"So I have had voice coaching to get the accent just right, playing a lot of tapes. There are all sorts of voice exercises to work on. I get the flavour and the pronunciation and the voice coach then makes it even more precise.

"Rhett was kicked out of the family home and became a riverboat gambler who got as far as Seattle, San Francisco and Britain. So you can play around a lot with that. He's sophisticated and well-travelled.

"The look of the man is a little easier. I toyed around with not having a moustache, but then decided to go with it. The hair is parted, longer and with sideburns. I feel comfortable with the frock coats, too."

So, what did he feel about it all, with the work nearly over and the anticipated criticisms and comparisons to come? He pauses. "I might have been wiser not to do it at all," he says frankly. "But how do you walk away from a great part like Rhett?"

Copyright TV Guide - 1994.

Getting to know the NEW Rhett Butler Timothy Dalton with Ian Blair.


Timothy as Rhett Butler from Scarlett again.

Tall, dark and dashing Timothy Dalton isn't afraid to take on roles that others have made famous. First, Timothy Dalton successfully inherited the role of James Bond from Sean Connery and Roger Moore. Now he's following in Clark Gable's footsteps as the charming southern rogue Rhett Butler in the eagerly awaited CBS miniseries Scarlett. The media will make the inevitable comparisons, but Timothy relishes the role and frankly, my dear, couldn't give a damn about such criticism.

Ian: "How did you feel initially when you got the part of Rhett Butler?"

Timothy: "I told my agent to turn it down. I thought, who wants to step into Clark Gable's shoes? It's madness!"

Ian: "Do you think he was the definitive Rhett?"

Timothy: "There's no question - he was a terrific Rhett Butler. I read the book, and Gable was the right choice.

Ian: "So why did you finally agree to the role?"

Timothy: "I started thinking about it and reading the script, and I saw there was a really good potboiling soap opera in the middle of it all. I like challenges. I always seem to do things I can get murdered for.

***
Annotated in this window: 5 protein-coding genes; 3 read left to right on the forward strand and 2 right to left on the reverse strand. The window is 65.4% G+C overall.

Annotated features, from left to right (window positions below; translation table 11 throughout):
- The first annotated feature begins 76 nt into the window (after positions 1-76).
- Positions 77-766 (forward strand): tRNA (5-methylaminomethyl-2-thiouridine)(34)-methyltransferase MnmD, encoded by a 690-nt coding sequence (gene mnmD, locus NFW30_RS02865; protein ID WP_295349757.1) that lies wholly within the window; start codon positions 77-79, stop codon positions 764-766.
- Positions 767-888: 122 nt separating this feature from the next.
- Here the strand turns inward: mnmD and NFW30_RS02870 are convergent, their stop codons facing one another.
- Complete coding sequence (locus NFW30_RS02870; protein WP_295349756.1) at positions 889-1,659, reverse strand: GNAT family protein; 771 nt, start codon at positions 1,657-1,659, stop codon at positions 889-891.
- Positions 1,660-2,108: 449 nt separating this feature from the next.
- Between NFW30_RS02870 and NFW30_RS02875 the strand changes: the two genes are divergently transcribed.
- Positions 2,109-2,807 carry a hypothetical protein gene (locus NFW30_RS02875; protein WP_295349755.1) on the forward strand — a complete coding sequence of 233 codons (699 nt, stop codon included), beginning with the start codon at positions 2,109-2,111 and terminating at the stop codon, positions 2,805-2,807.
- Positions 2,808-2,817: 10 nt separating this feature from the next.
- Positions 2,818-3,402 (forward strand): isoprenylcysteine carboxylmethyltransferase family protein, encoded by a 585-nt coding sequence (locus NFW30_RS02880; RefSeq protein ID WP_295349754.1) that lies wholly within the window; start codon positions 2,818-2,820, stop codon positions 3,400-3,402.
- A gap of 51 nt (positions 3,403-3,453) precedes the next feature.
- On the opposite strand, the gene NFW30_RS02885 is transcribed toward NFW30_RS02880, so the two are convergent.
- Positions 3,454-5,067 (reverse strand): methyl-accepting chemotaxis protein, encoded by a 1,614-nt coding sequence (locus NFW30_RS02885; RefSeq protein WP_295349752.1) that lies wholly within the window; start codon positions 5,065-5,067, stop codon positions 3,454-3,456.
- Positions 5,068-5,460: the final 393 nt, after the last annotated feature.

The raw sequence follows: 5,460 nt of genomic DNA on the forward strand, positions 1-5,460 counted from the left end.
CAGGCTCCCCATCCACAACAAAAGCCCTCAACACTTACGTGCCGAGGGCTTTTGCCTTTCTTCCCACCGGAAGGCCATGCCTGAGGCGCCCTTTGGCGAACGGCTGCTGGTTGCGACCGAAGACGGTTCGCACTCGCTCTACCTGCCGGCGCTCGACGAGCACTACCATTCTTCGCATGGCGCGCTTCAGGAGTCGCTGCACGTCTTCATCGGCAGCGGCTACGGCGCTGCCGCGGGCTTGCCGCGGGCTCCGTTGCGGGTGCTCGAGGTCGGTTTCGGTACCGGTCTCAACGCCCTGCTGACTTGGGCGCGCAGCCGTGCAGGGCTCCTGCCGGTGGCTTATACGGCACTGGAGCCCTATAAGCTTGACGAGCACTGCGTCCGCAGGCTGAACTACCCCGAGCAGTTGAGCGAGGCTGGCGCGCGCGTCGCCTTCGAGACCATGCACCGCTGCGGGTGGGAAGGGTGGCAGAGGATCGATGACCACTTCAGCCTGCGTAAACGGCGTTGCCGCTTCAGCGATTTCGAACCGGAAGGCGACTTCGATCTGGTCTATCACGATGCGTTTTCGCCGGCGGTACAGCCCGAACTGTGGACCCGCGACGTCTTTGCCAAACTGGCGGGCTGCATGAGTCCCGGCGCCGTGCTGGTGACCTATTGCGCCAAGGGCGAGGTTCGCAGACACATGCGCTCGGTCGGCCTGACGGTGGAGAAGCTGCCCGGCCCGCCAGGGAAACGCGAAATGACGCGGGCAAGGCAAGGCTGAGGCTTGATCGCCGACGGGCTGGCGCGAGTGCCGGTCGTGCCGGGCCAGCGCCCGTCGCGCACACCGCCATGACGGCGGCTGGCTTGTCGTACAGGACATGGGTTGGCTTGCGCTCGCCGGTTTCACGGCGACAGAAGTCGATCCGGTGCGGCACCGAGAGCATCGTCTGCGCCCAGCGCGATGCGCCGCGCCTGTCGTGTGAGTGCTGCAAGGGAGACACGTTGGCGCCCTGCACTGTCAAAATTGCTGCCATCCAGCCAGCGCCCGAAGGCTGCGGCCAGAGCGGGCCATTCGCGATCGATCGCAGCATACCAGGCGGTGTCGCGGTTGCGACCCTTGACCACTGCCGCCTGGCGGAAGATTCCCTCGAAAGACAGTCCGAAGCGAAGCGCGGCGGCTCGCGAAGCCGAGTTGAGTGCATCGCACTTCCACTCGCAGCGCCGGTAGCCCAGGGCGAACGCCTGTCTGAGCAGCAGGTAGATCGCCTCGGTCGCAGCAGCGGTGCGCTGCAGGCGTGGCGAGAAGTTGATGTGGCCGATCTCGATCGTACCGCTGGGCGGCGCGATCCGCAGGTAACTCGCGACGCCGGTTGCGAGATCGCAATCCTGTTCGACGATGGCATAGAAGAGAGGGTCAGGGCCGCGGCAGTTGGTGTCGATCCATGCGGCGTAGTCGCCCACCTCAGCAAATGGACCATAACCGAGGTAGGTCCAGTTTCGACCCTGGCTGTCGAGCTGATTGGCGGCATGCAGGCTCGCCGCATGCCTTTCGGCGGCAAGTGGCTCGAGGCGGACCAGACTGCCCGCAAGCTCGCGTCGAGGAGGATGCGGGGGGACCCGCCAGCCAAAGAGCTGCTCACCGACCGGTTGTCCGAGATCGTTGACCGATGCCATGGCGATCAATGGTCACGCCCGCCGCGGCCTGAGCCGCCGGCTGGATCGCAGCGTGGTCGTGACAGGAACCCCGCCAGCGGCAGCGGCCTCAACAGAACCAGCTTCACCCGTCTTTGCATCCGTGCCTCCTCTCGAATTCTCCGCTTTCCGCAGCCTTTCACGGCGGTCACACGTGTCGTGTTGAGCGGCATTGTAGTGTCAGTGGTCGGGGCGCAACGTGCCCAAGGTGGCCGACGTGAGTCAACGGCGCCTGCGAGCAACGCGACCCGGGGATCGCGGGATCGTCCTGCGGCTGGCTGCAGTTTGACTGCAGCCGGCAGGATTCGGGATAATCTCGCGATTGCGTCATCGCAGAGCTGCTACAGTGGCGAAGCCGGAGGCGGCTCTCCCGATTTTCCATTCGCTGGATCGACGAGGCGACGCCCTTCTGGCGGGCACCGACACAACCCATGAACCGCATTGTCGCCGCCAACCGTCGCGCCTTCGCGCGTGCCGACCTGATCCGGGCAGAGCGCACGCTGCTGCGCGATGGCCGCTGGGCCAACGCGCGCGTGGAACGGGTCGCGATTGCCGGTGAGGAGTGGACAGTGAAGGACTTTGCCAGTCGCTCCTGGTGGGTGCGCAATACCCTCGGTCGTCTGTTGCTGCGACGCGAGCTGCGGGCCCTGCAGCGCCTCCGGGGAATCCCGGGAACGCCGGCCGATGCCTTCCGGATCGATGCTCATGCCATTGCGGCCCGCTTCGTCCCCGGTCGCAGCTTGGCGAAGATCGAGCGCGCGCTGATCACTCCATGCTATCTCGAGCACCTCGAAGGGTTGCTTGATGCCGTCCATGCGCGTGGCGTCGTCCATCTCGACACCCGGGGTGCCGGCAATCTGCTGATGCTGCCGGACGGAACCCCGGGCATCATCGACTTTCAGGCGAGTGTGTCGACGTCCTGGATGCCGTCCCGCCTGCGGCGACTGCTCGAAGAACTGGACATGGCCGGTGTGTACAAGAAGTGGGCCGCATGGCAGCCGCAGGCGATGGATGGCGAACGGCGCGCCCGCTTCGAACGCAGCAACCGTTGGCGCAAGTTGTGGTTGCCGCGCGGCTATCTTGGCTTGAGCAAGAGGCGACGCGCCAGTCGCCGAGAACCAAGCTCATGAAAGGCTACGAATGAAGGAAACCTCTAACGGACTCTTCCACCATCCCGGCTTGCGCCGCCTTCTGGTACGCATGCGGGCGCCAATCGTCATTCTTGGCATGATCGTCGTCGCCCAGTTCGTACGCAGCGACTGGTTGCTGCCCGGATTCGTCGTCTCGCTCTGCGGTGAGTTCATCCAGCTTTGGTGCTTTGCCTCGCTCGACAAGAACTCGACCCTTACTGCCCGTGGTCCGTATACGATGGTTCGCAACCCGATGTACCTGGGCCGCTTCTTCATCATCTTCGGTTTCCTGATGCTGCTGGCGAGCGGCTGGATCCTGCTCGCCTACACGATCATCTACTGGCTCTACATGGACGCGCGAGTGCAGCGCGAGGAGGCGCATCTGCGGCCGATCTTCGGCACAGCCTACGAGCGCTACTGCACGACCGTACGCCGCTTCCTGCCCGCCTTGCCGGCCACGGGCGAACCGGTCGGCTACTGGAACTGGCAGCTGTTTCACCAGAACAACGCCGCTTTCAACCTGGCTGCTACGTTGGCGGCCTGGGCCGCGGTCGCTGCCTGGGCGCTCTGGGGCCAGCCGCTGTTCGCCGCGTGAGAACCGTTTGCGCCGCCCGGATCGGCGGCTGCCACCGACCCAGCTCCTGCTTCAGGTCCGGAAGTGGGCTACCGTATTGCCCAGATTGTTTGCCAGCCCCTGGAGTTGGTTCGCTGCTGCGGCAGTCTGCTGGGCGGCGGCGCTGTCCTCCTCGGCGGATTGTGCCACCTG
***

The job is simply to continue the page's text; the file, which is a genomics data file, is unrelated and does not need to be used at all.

Ian: "Like playing James Bond after two well-known actors?

Timothy: "Yes, but I didn't want to spend the rest of my life playing him."

Ian: "How are things between Rhett and Scarlett in the sequel?"

Timothy: "Well in the beginning, he doesn't want to have much to do with her because he's been trapped and hurt once already. He wanted her and she loved someone else.

Ian: "Can you relate to how he feels?"

Timothy: "I was devastated at the end of 'Gone With The Wind' when he realizes he's failed, she doesn't love him, and he's lost seven years."

Ian: "But he still can't resist her."

Timothy: "He still has that flame in his heart for Scarlett. I guess we can all fall into that trap."

Ian: "And now Scarlett pursues Rhett?"

Timothy: "All the time in the miniseries, he's pushing her away, and she's coming to him, so it's a very different story then the original. I hope people will realize that and forget all the comparisons."

Ian: "Yet you know people will inevitably compare the two stories."

Timothy: "I think it's almost impossible to compare a movie that was made 60 years ago with a TV miniseries today. But there are people out there who can't wait to stick us."

Ian: "How was the chemistry between you and Joanne Whalley-Kilmer, who plays Scarlett?"

Timothy: "Simply great. In acting, it's your job to create chemistry. But I think it's just there between me and Joanne."

Ian: "Are you an exciting rogue like Rhett?

Timothy: "I think I'm probably just as boring as everybody else. I go fishing, I sit around and read the papers and drink coffee."

Ian: "Playing Rhett has given you a great deal of recognition. How are you dealing with all the fame?"

Timothy: "I guess the best aspect is that you generally get a table in a resturant. Seriously, I've not had a bad time at all. I think it would be nice to be remembered for something you've done, one thing in your life that affects or moves somebody."

Copyright Ian Blair and Woman's World - 1994.